Read Exodus 34:4-6,8-9, 2 Corinthians 13:11-13, John 3:16-18

“The grace of the Lord Jesus Christ, the love of God, and the fellowship of the Holy Spirit be with you all.” (2 Corinthians 13:13)

What is the most extraordinary love story ever told? It is the story of God’s love for humanity, which began at the dawn of creation. In creating us, God revealed Himself as our Father. Having made us in love, we failed to reciprocate this love, yet God never gave up on us. For instance, in today’s First Reading, the people of Israel apostatised. God was angry, but He listened to Moses’s pleading, proving Himself a merciful and gracious God, slow to anger and abounding in steadfast love.

After this episode, humans continued to behave as stiff-necked people, choosing evil over good and worshipping material things instead of God. Nevertheless, God did not give up on us. At the fullness of time, God took our human flesh to live and die for our sake. In doing this, God revealed Himself to us as Father, and at the same time, as Son.

Over the last couple of weeks, our liturgy has celebrated how God in the person of Christ Jesus was born, began his public ministry, suffered, died and rose on the third day. While humanity was having trouble figuring out how God is both Father and Son simultaneously (which is one of the reasons the Jews killed Jesus), again, out of His love for us, revealed Himself once more as Holy Spirit.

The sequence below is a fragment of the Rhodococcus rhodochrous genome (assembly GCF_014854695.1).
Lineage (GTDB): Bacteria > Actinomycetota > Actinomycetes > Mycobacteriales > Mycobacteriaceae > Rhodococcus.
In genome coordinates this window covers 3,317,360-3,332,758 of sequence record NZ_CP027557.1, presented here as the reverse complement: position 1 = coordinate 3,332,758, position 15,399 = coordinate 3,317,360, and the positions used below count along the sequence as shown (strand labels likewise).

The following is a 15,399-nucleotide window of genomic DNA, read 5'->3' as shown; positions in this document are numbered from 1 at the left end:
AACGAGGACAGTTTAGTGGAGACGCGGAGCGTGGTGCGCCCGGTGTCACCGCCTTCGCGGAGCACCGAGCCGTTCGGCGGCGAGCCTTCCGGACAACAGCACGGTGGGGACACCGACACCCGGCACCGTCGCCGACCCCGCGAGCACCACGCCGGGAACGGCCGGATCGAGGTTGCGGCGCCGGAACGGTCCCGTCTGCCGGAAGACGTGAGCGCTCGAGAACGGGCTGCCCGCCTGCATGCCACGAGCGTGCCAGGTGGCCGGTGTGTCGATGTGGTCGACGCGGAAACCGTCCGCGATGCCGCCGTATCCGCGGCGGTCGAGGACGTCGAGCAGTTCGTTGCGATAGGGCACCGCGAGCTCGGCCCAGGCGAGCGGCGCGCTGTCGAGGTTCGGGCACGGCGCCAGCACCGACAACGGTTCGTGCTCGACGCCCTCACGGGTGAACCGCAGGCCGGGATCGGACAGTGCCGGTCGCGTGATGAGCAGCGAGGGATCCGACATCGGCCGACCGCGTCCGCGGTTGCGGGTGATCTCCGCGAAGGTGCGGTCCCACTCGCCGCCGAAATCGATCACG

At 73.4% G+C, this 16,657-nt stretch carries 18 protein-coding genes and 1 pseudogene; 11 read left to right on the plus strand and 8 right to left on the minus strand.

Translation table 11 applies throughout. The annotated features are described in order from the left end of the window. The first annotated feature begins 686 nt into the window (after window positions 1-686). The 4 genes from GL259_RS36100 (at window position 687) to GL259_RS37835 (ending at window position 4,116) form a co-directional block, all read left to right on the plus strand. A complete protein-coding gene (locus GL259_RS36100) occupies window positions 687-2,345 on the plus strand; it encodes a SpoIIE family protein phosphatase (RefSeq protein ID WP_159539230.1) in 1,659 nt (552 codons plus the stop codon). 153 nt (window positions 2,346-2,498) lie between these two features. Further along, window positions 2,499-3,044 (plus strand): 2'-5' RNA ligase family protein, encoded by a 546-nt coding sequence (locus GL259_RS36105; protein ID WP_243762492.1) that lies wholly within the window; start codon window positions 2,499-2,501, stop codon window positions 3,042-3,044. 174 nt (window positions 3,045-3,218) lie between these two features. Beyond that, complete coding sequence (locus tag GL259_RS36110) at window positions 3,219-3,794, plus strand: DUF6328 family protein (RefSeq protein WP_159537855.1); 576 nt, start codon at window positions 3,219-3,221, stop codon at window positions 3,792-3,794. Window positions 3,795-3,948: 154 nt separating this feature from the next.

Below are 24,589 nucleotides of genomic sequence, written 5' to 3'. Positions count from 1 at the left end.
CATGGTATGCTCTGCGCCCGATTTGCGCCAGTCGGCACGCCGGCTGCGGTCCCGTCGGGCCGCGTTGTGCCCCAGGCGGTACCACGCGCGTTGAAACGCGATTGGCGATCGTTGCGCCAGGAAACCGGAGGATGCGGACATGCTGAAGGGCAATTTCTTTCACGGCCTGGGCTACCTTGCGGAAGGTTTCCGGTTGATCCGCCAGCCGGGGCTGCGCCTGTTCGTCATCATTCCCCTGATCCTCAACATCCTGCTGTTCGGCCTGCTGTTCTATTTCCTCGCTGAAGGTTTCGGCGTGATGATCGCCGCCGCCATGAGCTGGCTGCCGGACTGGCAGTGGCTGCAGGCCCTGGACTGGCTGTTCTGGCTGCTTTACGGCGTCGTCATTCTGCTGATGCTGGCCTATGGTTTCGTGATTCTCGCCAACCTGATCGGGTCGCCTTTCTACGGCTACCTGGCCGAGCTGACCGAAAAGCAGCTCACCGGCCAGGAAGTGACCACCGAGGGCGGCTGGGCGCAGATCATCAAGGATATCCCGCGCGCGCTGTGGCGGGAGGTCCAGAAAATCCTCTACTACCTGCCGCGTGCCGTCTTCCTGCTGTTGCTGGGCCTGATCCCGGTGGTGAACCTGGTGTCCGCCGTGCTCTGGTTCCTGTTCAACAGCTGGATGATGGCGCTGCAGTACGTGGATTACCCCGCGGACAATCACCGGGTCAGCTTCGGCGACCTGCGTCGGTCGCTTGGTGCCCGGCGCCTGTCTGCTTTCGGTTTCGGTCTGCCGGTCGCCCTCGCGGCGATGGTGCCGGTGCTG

Today, we are trying to put everything together; to sum up our understanding of God, who has gradually revealed Himself to humanity, first as Father, then as Son and finally, as Holy Spirit. In straightforward language, today, we celebrate God’s love for us, which moved Him to create us, take our flesh, and remain forever with us. This brings us to our lessons for today:

1. God is Trinity

How is God both Father, Son and Holy Spirit simultaneously? This question is so complicated that we can only offer examples to explain. One example is that of a grown-up man, let’s say, Mr A. To his children, Mr A is a father. Mr A is a brother to his siblings, and to his parents, Mr A is a son. Mr A is one person but different things to different people. Even though this example gives us some idea, it is still a terrible example because while God is Father, Son and Holy Spirit simultaneously, Mr A cannot be both father, son and brother to any human being.

We cannot fully understand God because our human mind can only understand things by breaking them into separate units, yet God cannot be broken down. God is one. God is Father, Son and Holy Spirit. Although God revealed Himself to us gradually, He has always been Trinity. God spoke in plural at creation: “Let us make man….” At the Annunciation, the Angel Gabriel assured Mary that the Holy Spirit would overshadow her, meaning there is an essential unity in the Trinity.

2. The Trinity Reflects God’s Love for Us

We only speak of God as Trinity because God attempts to show us the depths of His love for us. If God had not come to be born among us out of love, we would not know that God is Son, and if He had no desire to remain with us forever, we would not know that God is Holy Spirit. So don’t try to understand God; instead, ponder His Love for you. God loves you so much that He will do anything for you.